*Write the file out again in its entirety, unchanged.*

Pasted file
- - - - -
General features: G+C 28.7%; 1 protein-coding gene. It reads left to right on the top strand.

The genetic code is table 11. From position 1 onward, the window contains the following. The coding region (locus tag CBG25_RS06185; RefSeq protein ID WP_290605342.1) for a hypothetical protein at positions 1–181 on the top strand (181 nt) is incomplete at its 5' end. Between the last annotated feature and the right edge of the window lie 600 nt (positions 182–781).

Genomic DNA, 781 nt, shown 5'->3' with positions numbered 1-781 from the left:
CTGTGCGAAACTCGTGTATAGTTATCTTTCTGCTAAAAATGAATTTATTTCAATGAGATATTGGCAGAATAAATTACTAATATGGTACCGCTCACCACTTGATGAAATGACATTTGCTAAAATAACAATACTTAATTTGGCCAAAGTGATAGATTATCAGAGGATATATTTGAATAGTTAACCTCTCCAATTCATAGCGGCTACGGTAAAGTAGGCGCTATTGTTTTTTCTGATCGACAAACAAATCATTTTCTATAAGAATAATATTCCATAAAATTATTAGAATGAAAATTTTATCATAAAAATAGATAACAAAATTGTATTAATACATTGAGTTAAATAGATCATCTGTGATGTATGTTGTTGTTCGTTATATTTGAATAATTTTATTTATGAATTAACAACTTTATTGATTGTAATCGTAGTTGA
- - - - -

General features: G+C 28.7%; 1 protein-coding gene. It reads left to right on the top strand.

The genetic code is table 11. From position 1 onward, the window contains the following. The coding region (locus tag CBG25_RS06185; RefSeq protein ID WP_290605342.1) for a hypothetical protein at positions 1–181 on the top strand (181 nt) is incomplete at its 5' end. Between the last annotated feature and the right edge of the window lie 600 nt (positions 182–781).

Genomic DNA, 781 nt, shown 5'->3' with positions numbered 1-781 from the left:
CTGTGCGAAACTCGTGTATAGTTATCTTTCTGCTAAAAATGAATTTATTTCAATGAGATATTGGCAGAATAAATTACTAATATGGTACCGCTCACCACTTGATGAAATGACATTTGCTAAAATAACAATACTTAATTTGGCCAAAGTGATAGATTATCAGAGGATATATTTGAATAGTTAACCTCTCCAATTCATAGCGGCTACGGTAAAGTAGGCGCTATTGTTTTTTCTGATCGACAAACAAATCATTTTCTATAAGAATAATATTCCATAAAATTATTAGAATGAAAATTTTATCATAAAAATAGATAACAAAATTGTATTAATACATTGAGTTAAATAGATCATCTGTGATGTATGTTGTTGTTCGTTATATTTGAATAATTTTATTTATGAATTAACAACTTTATTGATTGTAATCGTAGTTGA